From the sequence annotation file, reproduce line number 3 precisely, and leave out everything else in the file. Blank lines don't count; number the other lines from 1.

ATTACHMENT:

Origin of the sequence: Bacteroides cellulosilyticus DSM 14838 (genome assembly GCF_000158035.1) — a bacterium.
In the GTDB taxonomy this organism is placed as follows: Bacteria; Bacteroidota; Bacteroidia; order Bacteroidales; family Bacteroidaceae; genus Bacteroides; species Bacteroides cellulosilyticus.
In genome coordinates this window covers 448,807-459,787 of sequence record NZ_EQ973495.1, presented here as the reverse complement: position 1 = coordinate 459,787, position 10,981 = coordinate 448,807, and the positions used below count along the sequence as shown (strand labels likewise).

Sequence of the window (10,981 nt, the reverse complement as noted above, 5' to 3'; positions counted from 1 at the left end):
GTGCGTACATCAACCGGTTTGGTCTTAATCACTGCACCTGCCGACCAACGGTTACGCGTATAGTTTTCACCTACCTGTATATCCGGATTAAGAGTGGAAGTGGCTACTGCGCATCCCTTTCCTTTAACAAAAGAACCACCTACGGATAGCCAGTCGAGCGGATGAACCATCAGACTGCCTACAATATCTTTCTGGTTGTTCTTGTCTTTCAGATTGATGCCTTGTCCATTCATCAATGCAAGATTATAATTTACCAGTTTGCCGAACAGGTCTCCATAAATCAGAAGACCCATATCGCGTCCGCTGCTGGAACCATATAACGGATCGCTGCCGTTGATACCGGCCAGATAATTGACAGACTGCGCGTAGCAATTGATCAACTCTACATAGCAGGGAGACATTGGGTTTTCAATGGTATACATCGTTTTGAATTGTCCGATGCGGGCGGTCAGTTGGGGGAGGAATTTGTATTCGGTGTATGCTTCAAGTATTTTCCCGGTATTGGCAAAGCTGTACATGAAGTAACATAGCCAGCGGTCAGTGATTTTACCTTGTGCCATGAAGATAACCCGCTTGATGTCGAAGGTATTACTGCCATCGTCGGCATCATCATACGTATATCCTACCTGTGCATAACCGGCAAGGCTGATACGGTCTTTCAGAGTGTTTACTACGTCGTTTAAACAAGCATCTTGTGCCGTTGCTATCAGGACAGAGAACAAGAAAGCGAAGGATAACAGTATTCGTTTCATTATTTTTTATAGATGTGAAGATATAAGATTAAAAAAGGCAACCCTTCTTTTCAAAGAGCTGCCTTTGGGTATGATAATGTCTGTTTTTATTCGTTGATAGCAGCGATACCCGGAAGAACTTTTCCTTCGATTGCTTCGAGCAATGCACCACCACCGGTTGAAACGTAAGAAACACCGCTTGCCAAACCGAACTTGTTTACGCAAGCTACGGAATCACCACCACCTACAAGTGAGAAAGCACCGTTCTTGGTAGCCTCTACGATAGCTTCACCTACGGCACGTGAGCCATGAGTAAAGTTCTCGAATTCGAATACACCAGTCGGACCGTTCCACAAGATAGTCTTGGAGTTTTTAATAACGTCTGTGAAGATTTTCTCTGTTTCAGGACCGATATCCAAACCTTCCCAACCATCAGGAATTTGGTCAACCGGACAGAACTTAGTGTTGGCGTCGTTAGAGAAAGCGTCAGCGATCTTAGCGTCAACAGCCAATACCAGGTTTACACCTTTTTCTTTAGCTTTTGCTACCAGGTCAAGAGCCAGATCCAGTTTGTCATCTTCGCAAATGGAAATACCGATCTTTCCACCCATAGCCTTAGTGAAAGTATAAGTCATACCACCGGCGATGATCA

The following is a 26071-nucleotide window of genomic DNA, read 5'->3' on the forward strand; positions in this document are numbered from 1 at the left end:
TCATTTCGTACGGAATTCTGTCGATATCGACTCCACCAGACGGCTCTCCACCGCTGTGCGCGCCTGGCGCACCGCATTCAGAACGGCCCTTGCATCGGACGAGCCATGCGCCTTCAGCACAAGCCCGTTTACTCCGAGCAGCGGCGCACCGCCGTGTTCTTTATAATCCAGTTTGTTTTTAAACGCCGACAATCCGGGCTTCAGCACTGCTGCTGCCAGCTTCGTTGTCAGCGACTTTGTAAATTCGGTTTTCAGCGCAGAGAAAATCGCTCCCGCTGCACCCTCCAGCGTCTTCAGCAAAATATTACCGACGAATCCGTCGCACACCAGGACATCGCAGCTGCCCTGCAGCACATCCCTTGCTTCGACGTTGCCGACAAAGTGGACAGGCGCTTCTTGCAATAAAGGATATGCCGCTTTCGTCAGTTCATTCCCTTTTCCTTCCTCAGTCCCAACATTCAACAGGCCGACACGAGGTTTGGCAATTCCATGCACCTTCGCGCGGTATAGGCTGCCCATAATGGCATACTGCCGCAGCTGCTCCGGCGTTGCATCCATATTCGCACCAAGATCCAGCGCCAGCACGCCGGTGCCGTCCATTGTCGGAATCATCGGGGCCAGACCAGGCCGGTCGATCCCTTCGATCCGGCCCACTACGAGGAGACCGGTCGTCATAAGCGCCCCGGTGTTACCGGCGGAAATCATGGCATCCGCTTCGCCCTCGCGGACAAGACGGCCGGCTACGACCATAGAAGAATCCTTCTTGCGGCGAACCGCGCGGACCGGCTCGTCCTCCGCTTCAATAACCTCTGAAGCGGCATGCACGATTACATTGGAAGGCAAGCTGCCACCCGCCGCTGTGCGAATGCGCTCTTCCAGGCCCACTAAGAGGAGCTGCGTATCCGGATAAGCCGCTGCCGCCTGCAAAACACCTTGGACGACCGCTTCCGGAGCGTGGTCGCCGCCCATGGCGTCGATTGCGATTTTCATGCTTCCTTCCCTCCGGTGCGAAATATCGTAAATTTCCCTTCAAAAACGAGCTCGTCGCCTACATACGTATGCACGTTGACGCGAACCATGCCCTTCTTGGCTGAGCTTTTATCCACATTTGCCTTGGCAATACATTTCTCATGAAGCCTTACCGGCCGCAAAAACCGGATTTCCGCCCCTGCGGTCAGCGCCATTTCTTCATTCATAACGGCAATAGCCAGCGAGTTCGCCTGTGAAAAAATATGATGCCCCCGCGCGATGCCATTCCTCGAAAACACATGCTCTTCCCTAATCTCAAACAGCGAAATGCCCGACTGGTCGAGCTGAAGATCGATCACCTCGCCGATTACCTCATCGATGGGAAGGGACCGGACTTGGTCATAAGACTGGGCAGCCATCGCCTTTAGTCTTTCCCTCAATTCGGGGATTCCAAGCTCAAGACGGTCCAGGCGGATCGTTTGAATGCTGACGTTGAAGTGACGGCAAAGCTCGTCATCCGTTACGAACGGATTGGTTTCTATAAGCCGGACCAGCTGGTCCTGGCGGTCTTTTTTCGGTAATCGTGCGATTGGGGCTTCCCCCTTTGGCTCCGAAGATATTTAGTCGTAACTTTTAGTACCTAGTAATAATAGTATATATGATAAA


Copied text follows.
In genome coordinates this window covers 448,807-459,787 of sequence record NZ_EQ973495.1, presented here as the reverse complement: position 1 = coordinate 459,787, position 10,981 = coordinate 448,807, and the positions used below count along the sequence as shown (strand labels likewise).